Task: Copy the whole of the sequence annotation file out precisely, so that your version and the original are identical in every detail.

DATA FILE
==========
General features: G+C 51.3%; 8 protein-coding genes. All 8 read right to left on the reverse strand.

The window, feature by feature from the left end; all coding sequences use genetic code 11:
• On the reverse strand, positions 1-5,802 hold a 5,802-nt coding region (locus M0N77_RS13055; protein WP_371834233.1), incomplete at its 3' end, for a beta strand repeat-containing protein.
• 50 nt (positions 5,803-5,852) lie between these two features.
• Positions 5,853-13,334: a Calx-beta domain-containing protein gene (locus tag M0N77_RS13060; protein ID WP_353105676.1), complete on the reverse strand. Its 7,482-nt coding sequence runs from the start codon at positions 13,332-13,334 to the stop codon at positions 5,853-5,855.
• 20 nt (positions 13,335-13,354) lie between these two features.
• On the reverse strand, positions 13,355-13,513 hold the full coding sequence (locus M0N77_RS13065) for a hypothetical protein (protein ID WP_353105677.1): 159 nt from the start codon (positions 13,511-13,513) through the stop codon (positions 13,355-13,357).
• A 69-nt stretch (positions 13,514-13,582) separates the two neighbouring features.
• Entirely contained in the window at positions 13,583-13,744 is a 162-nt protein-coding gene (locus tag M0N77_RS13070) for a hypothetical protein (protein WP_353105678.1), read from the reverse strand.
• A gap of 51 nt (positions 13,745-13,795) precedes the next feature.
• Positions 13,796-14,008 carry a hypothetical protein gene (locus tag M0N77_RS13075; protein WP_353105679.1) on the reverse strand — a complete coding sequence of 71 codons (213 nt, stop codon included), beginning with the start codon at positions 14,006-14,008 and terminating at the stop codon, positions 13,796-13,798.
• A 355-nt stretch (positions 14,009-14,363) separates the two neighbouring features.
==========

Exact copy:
General features: G+C 51.3%; 8 protein-coding genes. All 8 read right to left on the reverse strand.

The window, feature by feature from the left end; all coding sequences use genetic code 11:
• On the reverse strand, positions 1-5,802 hold a 5,802-nt coding region (locus M0N77_RS13055; protein WP_371834233.1), incomplete at its 3' end, for a beta strand repeat-containing protein.
• 50 nt (positions 5,803-5,852) lie between these two features.
• Positions 5,853-13,334: a Calx-beta domain-containing protein gene (locus tag M0N77_RS13060; protein ID WP_353105676.1), complete on the reverse strand. Its 7,482-nt coding sequence runs from the start codon at positions 13,332-13,334 to the stop codon at positions 5,853-5,855.
• 20 nt (positions 13,335-13,354) lie between these two features.
• On the reverse strand, positions 13,355-13,513 hold the full coding sequence (locus M0N77_RS13065) for a hypothetical protein (protein ID WP_353105677.1): 159 nt from the start codon (positions 13,511-13,513) through the stop codon (positions 13,355-13,357).
• A 69-nt stretch (positions 13,514-13,582) separates the two neighbouring features.
• Entirely contained in the window at positions 13,583-13,744 is a 162-nt protein-coding gene (locus tag M0N77_RS13070) for a hypothetical protein (protein WP_353105678.1), read from the reverse strand.
• A gap of 51 nt (positions 13,745-13,795) precedes the next feature.
• Positions 13,796-14,008 carry a hypothetical protein gene (locus tag M0N77_RS13075; protein WP_353105679.1) on the reverse strand — a complete coding sequence of 71 codons (213 nt, stop codon included), beginning with the start codon at positions 14,006-14,008 and terminating at the stop codon, positions 13,796-13,798.
• A 355-nt stretch (positions 14,009-14,363) separates the two neighbouring features.